A Newsletter for Faculty & Staff in the College of Liberal Arts and Social Sciences
Volume 8, Issue 6
Weeks, months, seasons pass along. They seem little more than a summer day or winter evening. Now, the Commons where I walk with Dora is all in bloom, a field of bright gold; and now the unseen heather lies in mounds and bunches underneath a covering of snow. In a breath, the river that flows through our Sunday walks is sparkling in the summer sun, is ruffled by the winter wind, or thickened with drifting heaps of ice.
It occurred to me recently that, when you write a newsletter six times in an academic year, more often than not you are commemorating a new beginning or an end—of a semester, a calendar year, or an academic year—a marker of time’s passing. Great authors, like Dickens, often express the passing of time memorably, conveying at once important inner and outer realities: the actual length of a long year as compared to the psychological impression that the year has passed quickly. So I borrowed Dickens’ passage, given above, to help me convey my sense that our academic year has passed quickly—despite (or because of) all the things that have kept us so very busy.
Our major task this year was the four- to three-credit hour course transition. All indications to this point suggest that the process has gone smoothly, and I am proud of how well this college handled this major challenge. With Joyce Mastboom and Marian Bleeke, we had great leadership at the college level, but we should also recognize the leadership of so many of our other colleagues, who were tasked with the responsibility of moving the process along at the departmental level.
Strategic planning was another major challenge for the year. Although we are not quite as far along in this process as I had hoped to be, we built a solid foundation for quick progress in the fall. With the help of our consultants Jill Rudd, Linda Francis, and Chris Hendryx, we conducted both focus groups and strategic planning exercises. The data we gleaned from these sessions will be reduced to usable form and, together with the results of program prioritization, will form the essential foundation for a newly drafted plan next academic year.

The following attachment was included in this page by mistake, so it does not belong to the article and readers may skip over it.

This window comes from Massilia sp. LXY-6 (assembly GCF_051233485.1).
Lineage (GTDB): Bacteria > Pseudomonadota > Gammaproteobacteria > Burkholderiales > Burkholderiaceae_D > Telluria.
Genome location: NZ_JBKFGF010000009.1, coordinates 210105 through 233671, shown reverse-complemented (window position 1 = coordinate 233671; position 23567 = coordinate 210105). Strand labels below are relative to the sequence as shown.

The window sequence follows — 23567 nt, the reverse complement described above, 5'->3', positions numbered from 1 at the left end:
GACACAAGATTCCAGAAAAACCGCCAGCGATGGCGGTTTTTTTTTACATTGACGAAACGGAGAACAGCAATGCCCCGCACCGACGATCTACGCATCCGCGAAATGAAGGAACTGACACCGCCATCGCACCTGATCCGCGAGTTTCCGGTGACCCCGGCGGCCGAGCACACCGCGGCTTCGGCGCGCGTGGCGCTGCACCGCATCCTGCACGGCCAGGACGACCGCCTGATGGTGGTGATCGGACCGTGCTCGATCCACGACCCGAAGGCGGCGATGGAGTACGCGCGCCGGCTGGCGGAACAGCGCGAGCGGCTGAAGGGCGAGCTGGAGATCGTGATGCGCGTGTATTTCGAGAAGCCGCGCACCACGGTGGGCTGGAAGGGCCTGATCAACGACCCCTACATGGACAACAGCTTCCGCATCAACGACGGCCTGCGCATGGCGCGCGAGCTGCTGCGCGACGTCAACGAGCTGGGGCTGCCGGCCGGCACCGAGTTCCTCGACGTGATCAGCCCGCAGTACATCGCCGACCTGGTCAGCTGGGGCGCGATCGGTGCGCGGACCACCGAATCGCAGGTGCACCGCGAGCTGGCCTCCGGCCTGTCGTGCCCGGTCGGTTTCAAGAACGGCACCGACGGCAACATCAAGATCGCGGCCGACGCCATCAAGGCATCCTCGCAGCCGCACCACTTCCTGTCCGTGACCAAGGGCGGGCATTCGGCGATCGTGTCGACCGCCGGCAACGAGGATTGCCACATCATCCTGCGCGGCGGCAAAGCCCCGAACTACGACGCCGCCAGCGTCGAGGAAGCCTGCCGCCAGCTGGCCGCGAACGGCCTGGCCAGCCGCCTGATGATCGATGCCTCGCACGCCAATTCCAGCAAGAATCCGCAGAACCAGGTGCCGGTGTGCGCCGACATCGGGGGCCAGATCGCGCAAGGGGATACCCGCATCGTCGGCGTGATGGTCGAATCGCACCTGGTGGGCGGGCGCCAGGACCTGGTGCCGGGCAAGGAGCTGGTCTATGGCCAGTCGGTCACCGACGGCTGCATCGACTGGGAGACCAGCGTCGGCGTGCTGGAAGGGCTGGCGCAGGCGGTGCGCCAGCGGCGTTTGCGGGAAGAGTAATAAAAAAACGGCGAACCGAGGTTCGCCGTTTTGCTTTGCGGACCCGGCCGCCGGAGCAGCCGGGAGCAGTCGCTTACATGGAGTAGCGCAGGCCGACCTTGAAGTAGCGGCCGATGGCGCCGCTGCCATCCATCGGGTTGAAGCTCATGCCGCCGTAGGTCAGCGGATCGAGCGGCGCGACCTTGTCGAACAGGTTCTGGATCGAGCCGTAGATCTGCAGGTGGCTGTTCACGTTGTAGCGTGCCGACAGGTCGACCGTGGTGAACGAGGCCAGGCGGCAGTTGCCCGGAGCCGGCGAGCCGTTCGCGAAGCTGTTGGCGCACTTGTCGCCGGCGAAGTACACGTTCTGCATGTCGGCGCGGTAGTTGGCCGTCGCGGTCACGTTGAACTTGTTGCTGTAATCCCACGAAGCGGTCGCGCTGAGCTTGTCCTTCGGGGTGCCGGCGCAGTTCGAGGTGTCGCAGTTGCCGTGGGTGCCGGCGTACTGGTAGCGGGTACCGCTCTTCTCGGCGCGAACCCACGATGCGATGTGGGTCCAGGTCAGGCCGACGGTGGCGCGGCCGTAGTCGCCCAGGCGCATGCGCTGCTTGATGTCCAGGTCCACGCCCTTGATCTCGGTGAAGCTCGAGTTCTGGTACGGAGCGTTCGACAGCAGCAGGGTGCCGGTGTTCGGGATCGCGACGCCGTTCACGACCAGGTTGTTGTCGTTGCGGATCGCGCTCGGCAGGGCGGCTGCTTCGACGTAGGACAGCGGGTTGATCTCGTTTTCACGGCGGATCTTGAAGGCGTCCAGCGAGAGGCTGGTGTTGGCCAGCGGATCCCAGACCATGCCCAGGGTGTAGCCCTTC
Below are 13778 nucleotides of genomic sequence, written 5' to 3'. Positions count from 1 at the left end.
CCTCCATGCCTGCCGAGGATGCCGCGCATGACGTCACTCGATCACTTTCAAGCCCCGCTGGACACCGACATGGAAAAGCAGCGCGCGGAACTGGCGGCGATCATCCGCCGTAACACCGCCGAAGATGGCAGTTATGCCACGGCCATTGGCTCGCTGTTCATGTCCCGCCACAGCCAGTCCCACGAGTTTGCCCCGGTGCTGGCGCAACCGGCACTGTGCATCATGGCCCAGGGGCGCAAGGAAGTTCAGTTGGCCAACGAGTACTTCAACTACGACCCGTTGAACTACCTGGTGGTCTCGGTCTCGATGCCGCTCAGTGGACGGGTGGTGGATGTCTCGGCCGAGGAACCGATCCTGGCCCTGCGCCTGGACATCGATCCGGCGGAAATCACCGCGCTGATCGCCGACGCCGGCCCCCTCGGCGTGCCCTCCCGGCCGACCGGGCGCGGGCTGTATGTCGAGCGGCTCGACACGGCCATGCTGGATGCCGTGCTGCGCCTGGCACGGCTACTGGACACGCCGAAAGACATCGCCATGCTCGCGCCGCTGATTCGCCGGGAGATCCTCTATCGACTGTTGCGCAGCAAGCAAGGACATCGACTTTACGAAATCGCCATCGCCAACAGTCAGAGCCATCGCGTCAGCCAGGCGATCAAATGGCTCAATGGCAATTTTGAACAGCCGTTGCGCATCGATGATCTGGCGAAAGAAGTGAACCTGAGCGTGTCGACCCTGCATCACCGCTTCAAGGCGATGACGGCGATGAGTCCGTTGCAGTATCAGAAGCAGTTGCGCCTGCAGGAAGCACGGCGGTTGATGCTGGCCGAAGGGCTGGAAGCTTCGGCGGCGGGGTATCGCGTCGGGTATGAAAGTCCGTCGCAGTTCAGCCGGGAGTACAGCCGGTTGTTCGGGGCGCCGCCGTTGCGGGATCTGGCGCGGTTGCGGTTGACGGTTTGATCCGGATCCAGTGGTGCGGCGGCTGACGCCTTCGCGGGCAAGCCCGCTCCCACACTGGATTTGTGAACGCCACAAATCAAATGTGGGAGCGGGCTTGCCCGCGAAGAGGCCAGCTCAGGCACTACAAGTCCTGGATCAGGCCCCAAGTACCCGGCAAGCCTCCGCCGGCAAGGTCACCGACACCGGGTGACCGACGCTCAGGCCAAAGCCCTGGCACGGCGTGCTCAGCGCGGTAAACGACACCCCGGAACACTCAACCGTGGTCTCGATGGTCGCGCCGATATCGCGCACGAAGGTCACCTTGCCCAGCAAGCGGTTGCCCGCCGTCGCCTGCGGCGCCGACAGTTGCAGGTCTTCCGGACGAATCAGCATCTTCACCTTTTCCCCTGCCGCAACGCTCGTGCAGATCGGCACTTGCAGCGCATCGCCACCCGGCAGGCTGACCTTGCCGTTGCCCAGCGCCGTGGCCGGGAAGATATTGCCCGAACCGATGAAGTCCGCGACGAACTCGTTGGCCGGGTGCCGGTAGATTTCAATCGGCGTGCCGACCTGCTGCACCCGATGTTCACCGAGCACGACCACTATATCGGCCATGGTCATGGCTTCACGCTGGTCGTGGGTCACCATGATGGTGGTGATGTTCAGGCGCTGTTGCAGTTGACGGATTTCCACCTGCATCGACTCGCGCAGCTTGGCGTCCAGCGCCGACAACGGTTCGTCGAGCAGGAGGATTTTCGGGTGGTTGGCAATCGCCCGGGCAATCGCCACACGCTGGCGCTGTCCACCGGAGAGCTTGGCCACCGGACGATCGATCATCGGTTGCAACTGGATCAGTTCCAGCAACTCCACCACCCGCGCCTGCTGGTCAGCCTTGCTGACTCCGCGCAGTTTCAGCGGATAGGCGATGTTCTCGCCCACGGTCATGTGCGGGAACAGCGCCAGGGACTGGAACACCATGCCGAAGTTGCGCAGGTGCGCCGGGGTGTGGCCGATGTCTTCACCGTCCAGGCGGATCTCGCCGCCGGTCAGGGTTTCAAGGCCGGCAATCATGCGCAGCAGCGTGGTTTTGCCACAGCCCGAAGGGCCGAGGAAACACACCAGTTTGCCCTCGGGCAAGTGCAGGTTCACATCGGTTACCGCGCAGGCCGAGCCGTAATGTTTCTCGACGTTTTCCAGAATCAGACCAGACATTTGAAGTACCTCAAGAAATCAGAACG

We have received the first official communication from the Provost on program prioritization. We did not receive, as I had expected, a list of our programs and departments that was neatly categorized into the three basic divisions—programs for increased investment, programs to be maintained, and programs for disinvestment. Instead, we received a list of recommendations for implementation over the course of the next academic year. The intent of these recommendations is to further increase the university’s efficiency in the context of a potential budget shortfall in the next fiscal year. I have shared these recommendations with your department chairs and directors. They include:
- A review of all gen. ed. courses (university-wide) to eliminate duplication and competition between departments.
- Reviewing workloads to make sure that existing faculty are fully employed in teaching if not research active.
- Reevaluating release time for various administrative/service positions in departments.
- Exploring departmental mergers for any departments with fewer than 10 faculty.
- Creating a new School of Fine Arts.
- Suspending the weak interdisciplinary programs identified in my December prioritization list.
- Re-evaluating weak graduate programs, particularly those that are overly reliant on dual-enrollment courses.
The Dean’s Office will be in correspondence with department chairs and directors over the summer to discuss these recommendations. When the faculty return from summer break, we will certainly hold public meetings on this process. The consideration of and implementation strategies for these recommendations will also be folded into our on-going work with strategic planning.
As reported in the latest issue of The Innerlink, this has been a notably successful year for CLASS fundraising, thanks to the dedicated efforts of our Advancement Director, Paul Wolansky. At the time The Innerlink was published, he had secured six new scholarships in addition to the two scholarships he secured last summer. Since then, two new scholarships have been added, making a total of ten new scholarships for the year. They are:
- The Judith Eckelmeyer Endowed Graduate Scholarship in Music
- The Janice Holkenborg Endowed Scholarship in Music
- The Julia Ella Rene Kunes Endowed Scholarship in Sociology and Criminology
- The William Martin Memorial Scholarship in Voice
- The Raab-Brennan Endowed Scholarship in Creative Writing
- The Marjorie Shorrock Endowed Graduate Fellowship in History
- The Michael Agnich Endowed Scholarship in Anthropology
- The W. Benoy Joseph Endowed Scholarship in Music and Theatre
- The Jean Smith Conrad Scholarship in Theatre (by Robert Conrad)
- The Richard A. and Jayne Z. Janus Endowed Scholarship
As a result, ten deserving CLASS students in music, sociology and criminology, creative writing, history, anthropology, economics, and theatre will receive the additional financial help they need to move their studies forward. In addition to these scholarships, I am delighted to report that the Honorable Diane Karpinski has just established the Karpinski Family Fund to support the college’s Polish Studies Initiative. I again want to thank all our generous donors and to recognize Paul for his dedicated work.